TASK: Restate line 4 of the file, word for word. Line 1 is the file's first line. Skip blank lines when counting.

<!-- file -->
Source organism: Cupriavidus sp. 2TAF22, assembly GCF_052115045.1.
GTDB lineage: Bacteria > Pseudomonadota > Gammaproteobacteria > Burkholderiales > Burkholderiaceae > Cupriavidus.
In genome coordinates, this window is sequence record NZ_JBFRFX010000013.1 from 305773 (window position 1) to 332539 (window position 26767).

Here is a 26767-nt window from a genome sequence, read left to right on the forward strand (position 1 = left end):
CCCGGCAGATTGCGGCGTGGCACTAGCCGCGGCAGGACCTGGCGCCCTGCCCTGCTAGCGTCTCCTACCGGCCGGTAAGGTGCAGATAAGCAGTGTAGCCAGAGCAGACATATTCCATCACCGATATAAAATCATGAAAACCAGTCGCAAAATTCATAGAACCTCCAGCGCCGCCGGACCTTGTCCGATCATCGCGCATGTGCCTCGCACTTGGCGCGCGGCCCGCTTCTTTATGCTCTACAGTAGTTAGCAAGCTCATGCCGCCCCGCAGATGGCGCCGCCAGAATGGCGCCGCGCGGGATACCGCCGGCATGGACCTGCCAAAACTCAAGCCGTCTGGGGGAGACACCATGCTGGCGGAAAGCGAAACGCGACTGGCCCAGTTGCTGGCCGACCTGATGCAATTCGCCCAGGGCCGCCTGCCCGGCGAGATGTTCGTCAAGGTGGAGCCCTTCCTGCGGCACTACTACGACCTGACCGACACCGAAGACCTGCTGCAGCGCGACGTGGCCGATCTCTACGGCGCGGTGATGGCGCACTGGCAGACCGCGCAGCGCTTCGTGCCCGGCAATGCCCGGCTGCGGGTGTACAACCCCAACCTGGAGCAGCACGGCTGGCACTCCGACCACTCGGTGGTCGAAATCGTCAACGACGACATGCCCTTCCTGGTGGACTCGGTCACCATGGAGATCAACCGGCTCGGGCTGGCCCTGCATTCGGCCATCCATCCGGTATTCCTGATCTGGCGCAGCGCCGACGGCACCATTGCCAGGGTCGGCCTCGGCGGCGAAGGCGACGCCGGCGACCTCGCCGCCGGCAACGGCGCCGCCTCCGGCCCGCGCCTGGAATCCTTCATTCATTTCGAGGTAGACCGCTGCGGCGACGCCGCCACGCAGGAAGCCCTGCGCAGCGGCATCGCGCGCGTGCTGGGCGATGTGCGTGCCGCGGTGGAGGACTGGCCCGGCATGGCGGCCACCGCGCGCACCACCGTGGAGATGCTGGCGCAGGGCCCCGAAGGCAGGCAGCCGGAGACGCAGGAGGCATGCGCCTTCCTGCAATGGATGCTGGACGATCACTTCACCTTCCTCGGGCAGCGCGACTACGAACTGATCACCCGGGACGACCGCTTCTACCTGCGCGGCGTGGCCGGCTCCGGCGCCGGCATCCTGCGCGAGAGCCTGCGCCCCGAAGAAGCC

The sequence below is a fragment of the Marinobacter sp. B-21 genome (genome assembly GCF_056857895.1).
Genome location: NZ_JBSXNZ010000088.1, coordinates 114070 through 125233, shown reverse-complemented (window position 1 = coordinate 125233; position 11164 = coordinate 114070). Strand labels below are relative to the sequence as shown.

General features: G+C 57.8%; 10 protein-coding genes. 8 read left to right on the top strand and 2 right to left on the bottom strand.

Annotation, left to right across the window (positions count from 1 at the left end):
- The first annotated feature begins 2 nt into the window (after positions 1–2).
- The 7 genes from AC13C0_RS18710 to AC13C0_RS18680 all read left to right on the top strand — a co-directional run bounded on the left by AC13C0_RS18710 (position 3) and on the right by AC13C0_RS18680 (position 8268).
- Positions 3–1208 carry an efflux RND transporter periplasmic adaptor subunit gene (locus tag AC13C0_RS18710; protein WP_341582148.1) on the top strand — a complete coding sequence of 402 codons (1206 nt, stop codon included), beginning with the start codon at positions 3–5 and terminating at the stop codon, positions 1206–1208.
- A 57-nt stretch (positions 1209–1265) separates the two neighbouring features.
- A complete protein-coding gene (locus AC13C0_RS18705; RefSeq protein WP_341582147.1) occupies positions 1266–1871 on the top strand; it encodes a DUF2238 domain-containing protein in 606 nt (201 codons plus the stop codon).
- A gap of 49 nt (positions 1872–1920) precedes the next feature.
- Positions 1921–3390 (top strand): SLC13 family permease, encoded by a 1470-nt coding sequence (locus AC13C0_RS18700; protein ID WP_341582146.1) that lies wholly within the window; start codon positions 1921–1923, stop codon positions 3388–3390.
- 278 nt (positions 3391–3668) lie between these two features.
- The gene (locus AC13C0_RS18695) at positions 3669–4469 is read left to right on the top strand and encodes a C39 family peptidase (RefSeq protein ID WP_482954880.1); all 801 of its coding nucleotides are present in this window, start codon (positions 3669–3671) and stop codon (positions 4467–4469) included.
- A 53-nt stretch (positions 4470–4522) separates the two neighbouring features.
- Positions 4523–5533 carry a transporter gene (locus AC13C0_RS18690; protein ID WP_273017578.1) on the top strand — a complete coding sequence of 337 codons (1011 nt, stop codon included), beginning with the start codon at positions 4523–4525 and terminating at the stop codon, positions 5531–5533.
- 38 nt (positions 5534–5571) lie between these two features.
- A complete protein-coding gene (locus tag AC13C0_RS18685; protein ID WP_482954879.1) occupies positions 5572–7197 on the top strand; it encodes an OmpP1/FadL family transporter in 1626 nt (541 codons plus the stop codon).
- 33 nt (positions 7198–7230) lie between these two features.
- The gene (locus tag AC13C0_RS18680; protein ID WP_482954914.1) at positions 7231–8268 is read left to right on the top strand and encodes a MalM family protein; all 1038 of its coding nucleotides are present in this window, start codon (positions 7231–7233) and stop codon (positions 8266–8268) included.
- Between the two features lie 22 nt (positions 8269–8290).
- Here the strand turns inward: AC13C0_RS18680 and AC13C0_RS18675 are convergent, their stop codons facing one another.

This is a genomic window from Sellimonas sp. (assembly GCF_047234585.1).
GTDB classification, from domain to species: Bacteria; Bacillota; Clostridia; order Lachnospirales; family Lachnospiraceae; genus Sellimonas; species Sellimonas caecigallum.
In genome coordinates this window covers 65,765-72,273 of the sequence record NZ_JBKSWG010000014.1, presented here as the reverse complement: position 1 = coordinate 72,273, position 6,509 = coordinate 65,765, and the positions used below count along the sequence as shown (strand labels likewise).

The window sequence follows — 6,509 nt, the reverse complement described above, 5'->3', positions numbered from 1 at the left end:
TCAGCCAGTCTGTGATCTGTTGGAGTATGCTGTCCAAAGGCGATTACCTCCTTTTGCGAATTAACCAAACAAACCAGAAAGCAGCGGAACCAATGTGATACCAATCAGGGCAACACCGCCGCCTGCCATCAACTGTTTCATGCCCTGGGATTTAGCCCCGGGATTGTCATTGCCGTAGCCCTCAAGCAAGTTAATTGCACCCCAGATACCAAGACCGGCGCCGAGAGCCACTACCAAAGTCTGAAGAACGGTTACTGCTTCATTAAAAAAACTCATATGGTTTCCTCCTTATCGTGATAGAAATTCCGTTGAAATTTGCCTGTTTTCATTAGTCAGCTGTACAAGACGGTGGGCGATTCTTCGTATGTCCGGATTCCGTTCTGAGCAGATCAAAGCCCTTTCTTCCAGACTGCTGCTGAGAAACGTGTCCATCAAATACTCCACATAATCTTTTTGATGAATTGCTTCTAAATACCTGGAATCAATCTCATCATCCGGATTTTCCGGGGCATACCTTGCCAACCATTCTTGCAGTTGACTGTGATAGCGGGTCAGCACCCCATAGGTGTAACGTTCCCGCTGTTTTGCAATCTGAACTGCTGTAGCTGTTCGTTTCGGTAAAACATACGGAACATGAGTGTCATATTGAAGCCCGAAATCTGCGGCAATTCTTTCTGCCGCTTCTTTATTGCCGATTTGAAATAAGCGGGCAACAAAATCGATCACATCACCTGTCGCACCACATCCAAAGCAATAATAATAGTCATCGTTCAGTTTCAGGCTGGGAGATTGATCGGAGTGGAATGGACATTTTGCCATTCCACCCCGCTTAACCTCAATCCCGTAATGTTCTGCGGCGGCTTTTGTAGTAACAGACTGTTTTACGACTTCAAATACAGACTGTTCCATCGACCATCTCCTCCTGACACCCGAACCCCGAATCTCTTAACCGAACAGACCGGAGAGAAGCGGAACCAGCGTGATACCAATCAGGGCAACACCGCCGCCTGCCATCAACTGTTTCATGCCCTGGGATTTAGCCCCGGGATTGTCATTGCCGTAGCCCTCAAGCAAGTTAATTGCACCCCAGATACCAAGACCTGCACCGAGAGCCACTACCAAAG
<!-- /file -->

Here is a 26767-nt window from a genome sequence, read left to right on the forward strand (position 1 = left end):